autumn. Ms. Hakobian said the current law is very imperfect leaving
room for corruption, especially in adoption of Armenian children by

Under the proposed changes a government body supervising the
process of adoption will have more authority to oversee adoptions and
receive regular information about the state of the adopted children.

Hakobian said that information about the children adopted by
Armenian citizens is usually available, which cannot be said about
foreign adoptions. According to the deputy minister, the supervision
must be based on inter-governmental agreements, as is the case in
many civilized countries.

The changes will exclude the services of middlemen, permitted by
current legislation. "Adoption of a child is a key decision in
parents' life and therefore they must be given time to arrive here to
see the children before adoption. If this is not important for
adoptive parents it would be better not to trust them," she said.

Some recent stories in local media suggested that the process of
adoption by foreigners involve thousands of dollars in bribes paid by
adoptive parents and their agents to Armenian officials administering
the process.

In the first half of this year some 80 children were adopted, of
which 43 by Armenian citizens and 37 by foreigners. In 2002 178
children were adopted, of which 116 by Armenian citizens and 62 by
Internet hell looks to finally be over!!!

Some new equipment was installed in Martuni a couple weeks back and due to me being so busy, I never had a chance to call up technical support to reconfigure my system so I could call a local phone number and log on to the internet.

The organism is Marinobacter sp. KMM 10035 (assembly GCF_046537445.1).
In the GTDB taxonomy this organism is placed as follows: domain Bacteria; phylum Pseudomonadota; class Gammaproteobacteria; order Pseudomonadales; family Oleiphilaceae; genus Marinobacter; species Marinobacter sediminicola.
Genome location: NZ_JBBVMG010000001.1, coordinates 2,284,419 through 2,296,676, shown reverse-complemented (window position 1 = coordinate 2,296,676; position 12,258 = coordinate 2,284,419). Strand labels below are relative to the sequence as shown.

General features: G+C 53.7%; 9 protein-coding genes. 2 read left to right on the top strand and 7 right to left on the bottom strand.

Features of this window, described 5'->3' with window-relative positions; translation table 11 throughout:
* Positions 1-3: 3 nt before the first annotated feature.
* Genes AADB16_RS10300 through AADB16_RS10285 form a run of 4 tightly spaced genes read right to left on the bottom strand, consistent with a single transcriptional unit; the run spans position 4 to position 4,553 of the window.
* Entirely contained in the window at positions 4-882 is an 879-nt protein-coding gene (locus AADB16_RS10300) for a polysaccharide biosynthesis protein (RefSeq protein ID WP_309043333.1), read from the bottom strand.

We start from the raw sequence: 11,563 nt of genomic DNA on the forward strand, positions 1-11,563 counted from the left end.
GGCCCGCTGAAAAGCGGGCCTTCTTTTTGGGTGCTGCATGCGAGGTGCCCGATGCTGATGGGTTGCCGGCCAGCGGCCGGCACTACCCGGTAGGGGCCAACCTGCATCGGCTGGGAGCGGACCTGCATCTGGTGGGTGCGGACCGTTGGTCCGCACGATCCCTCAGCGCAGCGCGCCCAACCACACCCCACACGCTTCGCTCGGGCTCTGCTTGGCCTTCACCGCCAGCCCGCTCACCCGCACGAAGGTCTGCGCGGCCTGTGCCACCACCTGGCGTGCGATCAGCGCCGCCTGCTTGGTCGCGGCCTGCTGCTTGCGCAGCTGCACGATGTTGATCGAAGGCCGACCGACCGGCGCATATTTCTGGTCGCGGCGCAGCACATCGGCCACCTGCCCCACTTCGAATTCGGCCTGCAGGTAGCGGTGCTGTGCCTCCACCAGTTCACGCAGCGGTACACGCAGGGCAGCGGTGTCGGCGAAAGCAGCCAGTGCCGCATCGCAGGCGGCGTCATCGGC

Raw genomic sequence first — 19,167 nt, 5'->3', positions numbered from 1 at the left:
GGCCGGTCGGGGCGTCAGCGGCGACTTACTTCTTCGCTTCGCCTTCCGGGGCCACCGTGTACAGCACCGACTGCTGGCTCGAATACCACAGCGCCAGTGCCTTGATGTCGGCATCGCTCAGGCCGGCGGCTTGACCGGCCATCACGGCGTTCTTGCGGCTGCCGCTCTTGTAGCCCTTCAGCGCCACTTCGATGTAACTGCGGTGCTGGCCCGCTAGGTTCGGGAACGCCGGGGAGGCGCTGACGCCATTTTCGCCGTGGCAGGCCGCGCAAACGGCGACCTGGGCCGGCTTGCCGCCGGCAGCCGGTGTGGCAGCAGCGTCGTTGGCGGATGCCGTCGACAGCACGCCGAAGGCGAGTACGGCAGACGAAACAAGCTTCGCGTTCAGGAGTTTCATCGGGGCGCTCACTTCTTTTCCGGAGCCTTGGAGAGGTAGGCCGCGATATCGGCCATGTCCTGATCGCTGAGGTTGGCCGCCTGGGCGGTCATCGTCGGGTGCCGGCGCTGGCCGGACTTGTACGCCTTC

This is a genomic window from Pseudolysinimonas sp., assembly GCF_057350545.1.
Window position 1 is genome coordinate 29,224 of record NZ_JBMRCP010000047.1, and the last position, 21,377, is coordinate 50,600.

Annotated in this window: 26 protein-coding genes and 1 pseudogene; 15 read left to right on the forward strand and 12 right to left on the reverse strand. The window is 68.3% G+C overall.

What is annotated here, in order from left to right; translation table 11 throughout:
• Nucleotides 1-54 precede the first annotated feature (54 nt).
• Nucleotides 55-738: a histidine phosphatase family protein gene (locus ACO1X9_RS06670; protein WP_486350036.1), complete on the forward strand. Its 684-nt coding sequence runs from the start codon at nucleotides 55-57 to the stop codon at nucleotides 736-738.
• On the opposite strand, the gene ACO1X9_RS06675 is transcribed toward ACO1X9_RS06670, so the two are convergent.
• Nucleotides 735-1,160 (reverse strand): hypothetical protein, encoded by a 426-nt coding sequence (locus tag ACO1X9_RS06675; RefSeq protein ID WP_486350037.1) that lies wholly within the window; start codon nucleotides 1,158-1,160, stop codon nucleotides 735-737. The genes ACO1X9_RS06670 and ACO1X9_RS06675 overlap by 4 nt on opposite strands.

Well I just finished up with the new configuration and all I can say is that I went from having a 12,000bps or less connection to a 33,600bps connection that does not cut off every few minutes. Am I happy? You bet. Only thing is that there is so much traffic these days that it’s almost like having a 12,000bps connection, that technical support said will be sped up September 1st with a higher speed satellite connection.

Anyway, this also means that when need be, I can start to use some kind of text messenger service again, though since I’m so busy these days, I guess I won’t have all that much time for it.
Though I didn’t attend, today was the funeral of a distant neighbor I really didn’t know named Valo.

Valo worked for the electric company and while working on the 10,000 volt line, he was electrocuted. They say it was his own fault, as he accidentally turned off a transformer that was for a line he was not working on and he must have figured he turned off the line he was working on. Right now there is a standard criminal investigation going on, though no one really suspect any foul-play, as for the most part, Valo didn’t have any enemies.

Yesterday I went to a birthday party for a close friend that lives across the street from Valo and returned today for lunch.

At lunch, my friend’s sister was telling me that one of our other neighbors, Alvina (who lives next door to Valo), had a falling out with Valo, as she would often visit at very inappropriate times and Valo finally told her not to visit them so often.

Their argument they had a few months ago, ended with Alvina telling Valo that she hopes they one day bring him home on his back. This translated into simple English means that she wished him death.